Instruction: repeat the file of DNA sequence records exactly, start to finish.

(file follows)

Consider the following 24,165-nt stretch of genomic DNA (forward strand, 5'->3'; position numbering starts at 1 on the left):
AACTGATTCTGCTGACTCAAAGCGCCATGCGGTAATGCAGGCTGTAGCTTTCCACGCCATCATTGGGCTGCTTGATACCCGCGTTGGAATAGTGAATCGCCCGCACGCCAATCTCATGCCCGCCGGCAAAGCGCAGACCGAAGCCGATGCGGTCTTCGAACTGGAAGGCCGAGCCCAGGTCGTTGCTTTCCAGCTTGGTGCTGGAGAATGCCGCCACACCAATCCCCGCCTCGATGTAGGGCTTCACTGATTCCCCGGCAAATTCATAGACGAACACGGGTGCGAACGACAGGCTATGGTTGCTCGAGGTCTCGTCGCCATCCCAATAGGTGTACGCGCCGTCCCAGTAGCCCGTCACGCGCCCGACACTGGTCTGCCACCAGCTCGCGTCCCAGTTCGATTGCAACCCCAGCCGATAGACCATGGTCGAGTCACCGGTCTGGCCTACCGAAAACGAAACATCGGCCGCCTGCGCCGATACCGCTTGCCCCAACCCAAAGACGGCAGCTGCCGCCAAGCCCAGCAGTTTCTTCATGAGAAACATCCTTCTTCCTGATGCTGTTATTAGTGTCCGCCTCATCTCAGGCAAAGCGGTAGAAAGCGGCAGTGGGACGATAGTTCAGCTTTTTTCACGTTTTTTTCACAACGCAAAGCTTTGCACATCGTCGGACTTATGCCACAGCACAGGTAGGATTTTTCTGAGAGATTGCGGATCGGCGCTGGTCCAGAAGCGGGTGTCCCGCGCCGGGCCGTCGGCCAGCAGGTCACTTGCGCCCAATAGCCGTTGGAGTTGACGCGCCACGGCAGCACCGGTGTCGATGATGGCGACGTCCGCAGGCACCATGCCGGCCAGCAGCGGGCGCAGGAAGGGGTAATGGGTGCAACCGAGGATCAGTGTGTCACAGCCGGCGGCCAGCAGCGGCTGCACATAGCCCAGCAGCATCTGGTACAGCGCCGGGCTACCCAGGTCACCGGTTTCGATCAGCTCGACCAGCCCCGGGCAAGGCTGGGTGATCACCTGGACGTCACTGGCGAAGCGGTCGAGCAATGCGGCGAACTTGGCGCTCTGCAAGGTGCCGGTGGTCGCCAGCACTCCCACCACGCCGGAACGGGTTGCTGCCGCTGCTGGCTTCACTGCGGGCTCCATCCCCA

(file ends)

Consider the following 24,165-nt stretch of genomic DNA (forward strand, 5'->3'; position numbering starts at 1 on the left):
AACTGATTCTGCTGACTCAAAGCGCCATGCGGTAATGCAGGCTGTAGCTTTCCACGCCATCATTGGGCTGCTTGATACCCGCGTTGGAATAGTGAATCGCCCGCACGCCAATCTCATGCCCGCCGGCAAAGCGCAGACCGAAGCCGATGCGGTCTTCGAACTGGAAGGCCGAGCCCAGGTCGTTGCTTTCCAGCTTGGTGCTGGAGAATGCCGCCACACCAATCCCCGCCTCGATGTAGGGCTTCACTGATTCCCCGGCAAATTCATAGACGAACACGGGTGCGAACGACAGGCTATGGTTGCTCGAGGTCTCGTCGCCATCCCAATAGGTGTACGCGCCGTCCCAGTAGCCCGTCACGCGCCCGACACTGGTCTGCCACCAGCTCGCGTCCCAGTTCGATTGCAACCCCAGCCGATAGACCATGGTCGAGTCACCGGTCTGGCCTACCGAAAACGAAACATCGGCCGCCTGCGCCGATACCGCTTGCCCCAACCCAAAGACGGCAGCTGCCGCCAAGCCCAGCAGTTTCTTCATGAGAAACATCCTTCTTCCTGATGCTGTTATTAGTGTCCGCCTCATCTCAGGCAAAGCGGTAGAAAGCGGCAGTGGGACGATAGTTCAGCTTTTTTCACGTTTTTTTCACAACGCAAAGCTTTGCACATCGTCGGACTTATGCCACAGCACAGGTAGGATTTTTCTGAGAGATTGCGGATCGGCGCTGGTCCAGAAGCGGGTGTCCCGCGCCGGGCCGTCGGCCAGCAGGTCACTTGCGCCCAATAGCCGTTGGAGTTGACGCGCCACGGCAGCACCGGTGTCGATGATGGCGACGTCCGCAGGCACCATGCCGGCCAGCAGCGGGCGCAGGAAGGGGTAATGGGTGCAACCGAGGATCAGTGTGTCACAGCCGGCGGCCAGCAGCGGCTGCACATAGCCCAGCAGCATCTGGTACAGCGCCGGGCTACCCAGGTCACCGGTTTCGATCAGCTCGACCAGCCCCGGGCAAGGCTGGGTGATCACCTGGACGTCACTGGCGAAGCGGTCGAGCAATGCGGCGAACTTGGCGCTCTGCAAGGTGCCGGTGGTCGCCAGCACTCCCACCACGCCGGAACGGGTTGCTGCCGCTGCTGGCTTCACTGCGGGCTCCATCCCCA